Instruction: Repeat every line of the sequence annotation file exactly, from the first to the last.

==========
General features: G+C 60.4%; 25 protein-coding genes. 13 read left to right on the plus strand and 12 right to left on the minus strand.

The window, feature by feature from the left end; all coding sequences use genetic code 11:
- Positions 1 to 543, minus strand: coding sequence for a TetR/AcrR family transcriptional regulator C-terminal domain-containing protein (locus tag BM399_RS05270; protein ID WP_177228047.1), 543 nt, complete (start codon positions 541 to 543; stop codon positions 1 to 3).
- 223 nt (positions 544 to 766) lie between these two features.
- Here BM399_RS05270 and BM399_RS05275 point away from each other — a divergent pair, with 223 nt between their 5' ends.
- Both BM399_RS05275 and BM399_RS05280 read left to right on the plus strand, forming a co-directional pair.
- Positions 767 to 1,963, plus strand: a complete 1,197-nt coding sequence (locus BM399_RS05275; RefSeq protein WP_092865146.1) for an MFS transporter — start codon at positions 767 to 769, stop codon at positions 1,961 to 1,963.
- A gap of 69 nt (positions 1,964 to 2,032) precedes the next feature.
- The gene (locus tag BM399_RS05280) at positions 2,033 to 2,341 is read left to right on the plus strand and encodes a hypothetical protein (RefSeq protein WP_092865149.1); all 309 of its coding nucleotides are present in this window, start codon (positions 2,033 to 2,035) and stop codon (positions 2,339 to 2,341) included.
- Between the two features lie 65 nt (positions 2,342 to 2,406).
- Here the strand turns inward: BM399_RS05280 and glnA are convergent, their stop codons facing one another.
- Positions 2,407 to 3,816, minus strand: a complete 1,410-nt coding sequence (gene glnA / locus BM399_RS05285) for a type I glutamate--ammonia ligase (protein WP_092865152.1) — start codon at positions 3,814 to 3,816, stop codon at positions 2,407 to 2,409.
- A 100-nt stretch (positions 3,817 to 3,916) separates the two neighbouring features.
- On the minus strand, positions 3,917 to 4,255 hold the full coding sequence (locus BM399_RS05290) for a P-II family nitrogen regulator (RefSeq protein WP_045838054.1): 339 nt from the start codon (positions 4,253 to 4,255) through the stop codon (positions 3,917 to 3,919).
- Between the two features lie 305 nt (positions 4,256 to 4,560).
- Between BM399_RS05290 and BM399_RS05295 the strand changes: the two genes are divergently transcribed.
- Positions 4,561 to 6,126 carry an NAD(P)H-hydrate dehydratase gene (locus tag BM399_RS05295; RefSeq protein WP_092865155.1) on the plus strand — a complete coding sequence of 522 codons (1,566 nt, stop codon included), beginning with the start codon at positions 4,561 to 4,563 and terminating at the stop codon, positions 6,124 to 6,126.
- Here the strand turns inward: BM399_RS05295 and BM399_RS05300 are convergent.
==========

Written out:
General features: G+C 60.4%; 25 protein-coding genes. 13 read left to right on the plus strand and 12 right to left on the minus strand.

The window, feature by feature from the left end; all coding sequences use genetic code 11:
- Positions 1 to 543, minus strand: coding sequence for a TetR/AcrR family transcriptional regulator C-terminal domain-containing protein (locus tag BM399_RS05270; protein ID WP_177228047.1), 543 nt, complete (start codon positions 541 to 543; stop codon positions 1 to 3).
- 223 nt (positions 544 to 766) lie between these two features.
- Here BM399_RS05270 and BM399_RS05275 point away from each other — a divergent pair, with 223 nt between their 5' ends.
- Both BM399_RS05275 and BM399_RS05280 read left to right on the plus strand, forming a co-directional pair.
- Positions 767 to 1,963, plus strand: a complete 1,197-nt coding sequence (locus BM399_RS05275; RefSeq protein WP_092865146.1) for an MFS transporter — start codon at positions 767 to 769, stop codon at positions 1,961 to 1,963.
- A gap of 69 nt (positions 1,964 to 2,032) precedes the next feature.
- The gene (locus tag BM399_RS05280) at positions 2,033 to 2,341 is read left to right on the plus strand and encodes a hypothetical protein (RefSeq protein WP_092865149.1); all 309 of its coding nucleotides are present in this window, start codon (positions 2,033 to 2,035) and stop codon (positions 2,339 to 2,341) included.
- Between the two features lie 65 nt (positions 2,342 to 2,406).
- Here the strand turns inward: BM399_RS05280 and glnA are convergent, their stop codons facing one another.
- Positions 2,407 to 3,816, minus strand: a complete 1,410-nt coding sequence (gene glnA / locus BM399_RS05285) for a type I glutamate--ammonia ligase (protein WP_092865152.1) — start codon at positions 3,814 to 3,816, stop codon at positions 2,407 to 2,409.
- A 100-nt stretch (positions 3,817 to 3,916) separates the two neighbouring features.
- On the minus strand, positions 3,917 to 4,255 hold the full coding sequence (locus BM399_RS05290) for a P-II family nitrogen regulator (RefSeq protein WP_045838054.1): 339 nt from the start codon (positions 4,253 to 4,255) through the stop codon (positions 3,917 to 3,919).
- Between the two features lie 305 nt (positions 4,256 to 4,560).
- Between BM399_RS05290 and BM399_RS05295 the strand changes: the two genes are divergently transcribed.
- Positions 4,561 to 6,126 carry an NAD(P)H-hydrate dehydratase gene (locus tag BM399_RS05295; RefSeq protein WP_092865155.1) on the plus strand — a complete coding sequence of 522 codons (1,566 nt, stop codon included), beginning with the start codon at positions 4,561 to 4,563 and terminating at the stop codon, positions 6,124 to 6,126.
- Here the strand turns inward: BM399_RS05295 and BM399_RS05300 are convergent.